Boxer dog breed characteristics, origin and care

Boxer breed characteristics

  • Size: Large
  • Traits: Active. Lively. Animated.
  • Maintenance: Low maintenance, weekly brush, no/minimal hair clipping required
  • Best Suited To: Active families with older children

Bouncy. Energetic. Silly. Despite their tough name Boxers are light-hearted and lively dogs with boundless energy and big goofy personalities. Great as a family pets and highly trainable pups, Boxers make a terrific addition to an active and fun-loving household.

Bring home a Boxer if you are seeking a high-spirited dog whose bad boy exterior hides a soft, gentle and playful heart.

Where I'm From

Boxers were developed in Germany in the late 1800s by breeding the English Bulldog with the German Bullenbeisser, now extinct, and other unknown breeds. Whilst the Bullenbeisser was known as a hunting dog, the Boxer became popular during World War I and II by serving the military as messenger dogs and pack carriers for army troops.

Boxers subsequently became fashionable as show dogs, guard dogs and companion dogs as well as for police and army search-and-rescue. Today, Boxers remain popular dogs and loyal pets.

What I Look Like

Boxers are unique looking dogs with a square head and squashed-in face that sits on a lean, muscular body giving them a tough-guy look. Their stunted muzzles and upturned jowl further adds to the Boxer's cute yet thug-like appearance. Owners used to shape Boxer ears for leaner aesthetics but this is now rare, with floppy ears framing the face.

Boxers have a short shiny coat that comes in fawn (red) or brindle, often with white or tan markings on the legs, chest or face. Boxers also come in a thick bridle, which appears to be black and an all white variety. Many breeders chose to destroy white dogs due to an associated link to blindness, deafness and sunlight sensitivity. Though this only affects a moderate proportion of white Boxers and some of these claims have been refuted.

How I Act

Boxers are very loving and loyal people pets that consider themselves part of the family. They are often vivacious and active dogs that suit a hectic household with older children to play with. Boxers are social animals and do not appreciate too much alone time, when they could become depressed or destructive. They can also be cautious with strangers and suspicious of visitors to the home, who should be introduced slowly.

Boxers are easy to train and can excel at obedience school with a firm and patient master. Training and socialisation should begin early and be consistent to ensure a well-rounded pet. Boxers respond well to fun, positive reinforcement schooling and not harsh scolding when they do something wrong.

Boxers are energetic and fun-loving pets that require at least 30-60 minutes of outside exercise per day to remain fit and healthy. When playing chase with the kids or catching a Frisbee they are in their element. Boxers can get so overexcited they knock things, including children, down so it is important to ensure they get sufficient daily exercise to curb their immense enthusiasm.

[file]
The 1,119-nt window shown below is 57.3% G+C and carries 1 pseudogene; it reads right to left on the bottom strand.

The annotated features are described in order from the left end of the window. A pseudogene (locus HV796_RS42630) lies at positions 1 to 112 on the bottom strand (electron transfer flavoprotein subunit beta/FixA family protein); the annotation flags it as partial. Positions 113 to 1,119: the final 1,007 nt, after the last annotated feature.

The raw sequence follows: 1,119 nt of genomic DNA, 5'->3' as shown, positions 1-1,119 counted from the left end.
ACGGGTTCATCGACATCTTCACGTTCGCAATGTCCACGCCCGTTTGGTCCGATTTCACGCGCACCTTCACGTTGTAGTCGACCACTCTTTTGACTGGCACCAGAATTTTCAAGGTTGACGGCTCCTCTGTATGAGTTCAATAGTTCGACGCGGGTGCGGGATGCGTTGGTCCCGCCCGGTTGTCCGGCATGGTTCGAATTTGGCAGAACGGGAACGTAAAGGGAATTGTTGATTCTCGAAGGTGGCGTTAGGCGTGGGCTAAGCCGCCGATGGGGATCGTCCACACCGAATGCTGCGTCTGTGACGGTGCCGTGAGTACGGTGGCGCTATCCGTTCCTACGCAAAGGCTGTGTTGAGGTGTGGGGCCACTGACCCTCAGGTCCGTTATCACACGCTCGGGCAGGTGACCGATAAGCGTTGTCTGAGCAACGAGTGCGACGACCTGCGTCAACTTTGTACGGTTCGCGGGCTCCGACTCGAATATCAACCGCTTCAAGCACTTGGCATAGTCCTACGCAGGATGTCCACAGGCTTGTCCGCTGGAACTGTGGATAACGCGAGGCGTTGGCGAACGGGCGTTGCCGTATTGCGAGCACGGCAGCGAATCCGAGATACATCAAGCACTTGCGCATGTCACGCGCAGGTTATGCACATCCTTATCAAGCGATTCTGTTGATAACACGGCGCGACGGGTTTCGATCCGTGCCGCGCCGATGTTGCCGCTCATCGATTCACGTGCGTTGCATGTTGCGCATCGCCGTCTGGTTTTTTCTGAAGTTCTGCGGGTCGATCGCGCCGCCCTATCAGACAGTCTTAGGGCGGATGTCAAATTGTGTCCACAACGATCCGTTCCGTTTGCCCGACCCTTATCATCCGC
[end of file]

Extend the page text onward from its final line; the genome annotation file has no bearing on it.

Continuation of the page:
Looking After Me

Boxers are usually healthy dogs but can be affected by a number of medical ailments. Boxers unfortunately have a higher propensity to develop cancer. It is especially important to cover white patches on their fur with sunscreen to avoid developing skin cancer or other skin complaints such as lesions. They also may be affected by heart ailments, hip dysplasia and eye problems.

It is advisable to check the temperament and medical history of a puppy's parents and view veterinarian clearance certificates to ensure you get a healthy dog. Be very wary of uncertified backyard breeders.

Boxers have a relatively short lifespan of 10 to 12 years.

They thrive on a high-quality, high protein diet and should be fed twice a day as according to packaging instructions. They sometimes have sensitive stomachs, which can be upset by doggie treats.

Boxers have a short and smooth coat that needs minimal grooming. Though they shed, especially during seasonal change, a weekly brush down will suffice along with the occasional bath. Boxers are also renown for their extra long tongue, which they use to lick themselves clean like a preening cat.

Am I the pet for you?

Boxers are good dogs for active families with older children. They can suit homes with yards or apartments as long as they get plenty of daily outdoor exercise. Boxers are inside dogs and do not suit an outdoor kennel life.


  • Boxers can be great family dogs that are very patient with older kids. Though like all dogs, Boxers should always be supervised when around children.
  • Boxers are really just big lapdogs that love to cuddle and play.
  • Boxers can be fantastic guard dogs and when well-trained can even be taught to pin down a trespasser!


  • Boxers are not a good fit for younger children. Whilst they do try to be gentle, their boisterous playfulness could injure a young child.
  • Boxers are slow maturing, which means they retain a playful puppy-like demeanor until they are 3 years old. This can be fantastic for entertainment and play, but not so great when they are still chewing on your shoes well into their teenage-hood.
  • Boxers have unfortunate drooling and snoring issues, so might require some cleaning up after and a sleeping area far away from family bedrooms!

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